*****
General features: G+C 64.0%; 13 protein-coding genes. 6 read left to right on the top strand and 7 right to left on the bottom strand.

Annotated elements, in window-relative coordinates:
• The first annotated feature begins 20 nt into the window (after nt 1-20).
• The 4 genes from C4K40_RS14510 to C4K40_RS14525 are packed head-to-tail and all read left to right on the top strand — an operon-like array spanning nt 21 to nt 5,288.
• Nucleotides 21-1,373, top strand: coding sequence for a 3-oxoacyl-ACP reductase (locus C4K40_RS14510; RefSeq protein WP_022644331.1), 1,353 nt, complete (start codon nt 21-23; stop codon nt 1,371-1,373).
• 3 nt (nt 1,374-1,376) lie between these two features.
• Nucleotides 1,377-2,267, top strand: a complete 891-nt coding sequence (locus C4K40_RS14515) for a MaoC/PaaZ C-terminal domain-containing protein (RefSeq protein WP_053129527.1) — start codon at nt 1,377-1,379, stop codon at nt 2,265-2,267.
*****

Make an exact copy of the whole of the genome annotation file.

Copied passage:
General features: G+C 64.0%; 13 protein-coding genes. 6 read left to right on the top strand and 7 right to left on the bottom strand.

Annotated elements, in window-relative coordinates:
• The first annotated feature begins 20 nt into the window (after nt 1-20).
• The 4 genes from C4K40_RS14510 to C4K40_RS14525 are packed head-to-tail and all read left to right on the top strand — an operon-like array spanning nt 21 to nt 5,288.
• Nucleotides 21-1,373, top strand: coding sequence for a 3-oxoacyl-ACP reductase (locus C4K40_RS14510; RefSeq protein WP_022644331.1), 1,353 nt, complete (start codon nt 21-23; stop codon nt 1,371-1,373).
• 3 nt (nt 1,374-1,376) lie between these two features.
• Nucleotides 1,377-2,267, top strand: a complete 891-nt coding sequence (locus C4K40_RS14515) for a MaoC/PaaZ C-terminal domain-containing protein (RefSeq protein WP_053129527.1) — start codon at nt 1,377-1,379, stop codon at nt 2,265-2,267.